Carer’s Leave – What Employers Need to Know

In Ireland, the Carer’s Leave Act 2001 permits employees to leave their employment for a temporary and defined period of time to enable that employee to provide full-time care and attention for a dependent. The period of time spent away from their employment for this purpose is known as carer’s leave.

The minimum carer’s leave entitlement is 13 continuous weeks. If an employee wishes to take less than 13 weeks, they can make a request to the employer, but the employer is under no obligation to grant such a request. The maximum carer’s leave entitlement is 104 weeks.

Carer’s leave can be taken in one continuous block of 104 weeks, or in a number of smaller blocks totaling no more than 104 weeks. Where a number of smaller blocks are sought, there must be at least 6 weeks between the blocks of carer’s leave.

To be eligible for carer’s leave, an employee must have been continuously employed by the employer for a period of 12 months. In addition, the individual the employee proposes to care for must be deemed to be in need of full-time care and attention by a Deciding Officer at the Department of Social Protection.

The individual must be so disabled so as to require:

(1) Continuous supervision and frequent assistance throughout the day in connection with their normal personal needs, such as to eat, drink and wash; or

(2) Continuous supervision in order to avoid being a danger to themselves. The individual can be a family member, but also a close friend or colleague.

Carer’s leave can only be taken in respect of 1 dependent individual at any one time. The only exception to this is where there are 2 dependents who are living together and both satisfy the above test. In this specific situation, the entitlement to carers leave is 208 weeks rather than 104 weeks (104 weeks per dependent individual).

If an employee’s period of carer’s leave in respect of 1 dependent individual has terminated, they cannot commence another period of carer’s leave for a different individual until 6 months have passed since the initial termination.

To avail of carer’s leave, the employee must make a formal application to the employer not less than 6 weeks before the proposed start date of the leave. Where it is not reasonably practicable to give 6 weeks’ notice, notice should be given as soon as it is reasonably possible.

The application should be in writing and should contain:

(1) That the employee wishes to take carer’s leave, as per the Act;

(2) The proposed start date;

(3) The way they intend to take the leave; and

(4) A confirmation that an application has been lodged with the Department of Social Protection for a declaration as to the proposed individual’s status.

2 weeks before the leave is due to start, the employer and employee must complete a confirmation document detailing the parameters of the leave and all key details. The Agreement is flexible and can be amended between the parties by mutual agreement as to start dates and end dates.

Carer’s leave is unpaid. However, all other employment rights continue during periods of carer’s leave – with the exception of annual leave, which accrues only for the first 13 weeks of carer’s leave.

The employee has the right to return to the same job on the same terms and conditions and is protected from being victimised for having taken the leave.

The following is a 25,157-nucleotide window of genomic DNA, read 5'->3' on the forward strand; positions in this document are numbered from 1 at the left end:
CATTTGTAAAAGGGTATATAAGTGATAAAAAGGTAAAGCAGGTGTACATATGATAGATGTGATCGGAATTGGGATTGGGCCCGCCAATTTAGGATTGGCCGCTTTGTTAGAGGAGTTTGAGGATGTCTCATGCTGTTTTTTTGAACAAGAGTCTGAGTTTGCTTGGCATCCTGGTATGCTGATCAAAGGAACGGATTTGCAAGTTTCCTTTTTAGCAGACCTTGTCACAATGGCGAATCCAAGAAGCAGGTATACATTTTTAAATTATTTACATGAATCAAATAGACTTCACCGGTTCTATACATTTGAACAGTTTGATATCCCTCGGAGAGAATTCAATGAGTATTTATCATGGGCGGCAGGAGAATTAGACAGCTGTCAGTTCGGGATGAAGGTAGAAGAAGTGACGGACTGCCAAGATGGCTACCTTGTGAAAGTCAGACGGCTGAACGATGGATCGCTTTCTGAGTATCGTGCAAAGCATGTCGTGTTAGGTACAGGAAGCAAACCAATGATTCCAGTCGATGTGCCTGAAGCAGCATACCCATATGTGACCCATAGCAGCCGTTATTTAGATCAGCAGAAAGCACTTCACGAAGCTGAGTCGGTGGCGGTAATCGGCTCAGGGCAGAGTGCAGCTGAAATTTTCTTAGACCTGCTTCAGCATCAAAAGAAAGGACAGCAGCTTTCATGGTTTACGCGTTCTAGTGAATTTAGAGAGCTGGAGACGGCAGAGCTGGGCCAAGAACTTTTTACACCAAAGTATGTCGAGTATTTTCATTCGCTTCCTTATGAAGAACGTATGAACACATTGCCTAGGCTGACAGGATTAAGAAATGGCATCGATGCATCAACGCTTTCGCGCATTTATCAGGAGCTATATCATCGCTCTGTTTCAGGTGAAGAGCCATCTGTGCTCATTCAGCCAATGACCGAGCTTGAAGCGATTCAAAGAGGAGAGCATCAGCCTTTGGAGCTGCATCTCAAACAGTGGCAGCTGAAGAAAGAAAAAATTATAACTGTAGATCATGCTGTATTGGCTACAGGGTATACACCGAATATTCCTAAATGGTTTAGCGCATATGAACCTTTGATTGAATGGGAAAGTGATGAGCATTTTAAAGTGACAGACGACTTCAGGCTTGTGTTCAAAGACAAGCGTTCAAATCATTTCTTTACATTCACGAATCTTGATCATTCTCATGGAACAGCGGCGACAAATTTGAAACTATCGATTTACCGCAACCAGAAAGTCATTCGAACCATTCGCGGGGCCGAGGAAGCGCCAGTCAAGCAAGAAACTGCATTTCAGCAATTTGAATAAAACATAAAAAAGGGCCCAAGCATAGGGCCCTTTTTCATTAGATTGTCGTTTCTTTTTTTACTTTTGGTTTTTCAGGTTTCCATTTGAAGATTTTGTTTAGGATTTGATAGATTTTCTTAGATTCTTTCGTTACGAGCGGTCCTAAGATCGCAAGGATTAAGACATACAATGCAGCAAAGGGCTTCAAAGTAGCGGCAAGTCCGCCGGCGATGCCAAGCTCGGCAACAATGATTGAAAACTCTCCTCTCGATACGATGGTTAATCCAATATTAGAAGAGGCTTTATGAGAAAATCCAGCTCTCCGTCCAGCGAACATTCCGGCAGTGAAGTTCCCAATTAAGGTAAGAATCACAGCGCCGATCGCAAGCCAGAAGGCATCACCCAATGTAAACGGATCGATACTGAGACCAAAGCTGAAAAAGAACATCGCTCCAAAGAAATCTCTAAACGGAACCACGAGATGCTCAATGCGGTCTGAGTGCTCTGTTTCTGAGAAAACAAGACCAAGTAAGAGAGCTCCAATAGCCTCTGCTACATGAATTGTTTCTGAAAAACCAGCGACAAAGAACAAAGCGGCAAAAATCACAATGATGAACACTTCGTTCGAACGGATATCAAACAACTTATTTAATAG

Employees may be entitled to Carer’s Benefit or Carer’s Allowance from the Government, but it is the responsibility of the employee to investigate same.

While on carer’s leave, an employee can only work, attend a training course or take up voluntary work for a maximum of 15 hours per week.

A period of carer’s leave is terminated when:

(1) The date agreed between the parties is reached;

(2) The individual no longer needs full-time care & attention;

(3) The employee is no longer in a position to provide full-time care & attention;

(4) The individuals being cared for dies (in which case, the termination date is 6 weeks after the death, or the date agreed, whichever is sooner); or

(5) The employer is of the opinion that the employee, or the individual being cared for, no longer meets the conditions for carer’s leave (in which case, the employer should refer the matter to the Department of Social Protection).

The employee must give the employer 4 weeks’ notice of their intention to end carer’s leave earlier than the agreed date.

If you require any further information regarding carer’s leave please do not hesitate to contact the advice line on 01 886 0350

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Nora Cashe


Nóra studied Law in Griffith College Dublin and qualified as a Barrister in 2008, practising in the area of Criminal law. She is also member of the Irish Employment Law Association.

Nora has extensive experience representing clients at Employment Tribunal hearings, Conciliation / Mediation meetings before both the Workplace Relations Commission and the Labour Court. 

Nóra is a member of the Irish Employment Law Association and engages with the WRC Adjudication Service as part of their stakeholder engagement forum.

Deiric McCann

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With over two decades experience at the highest levels of management, Deiric supports clients to develop the resilience, emotional intelligence, psychological safety and engagements of their employees.

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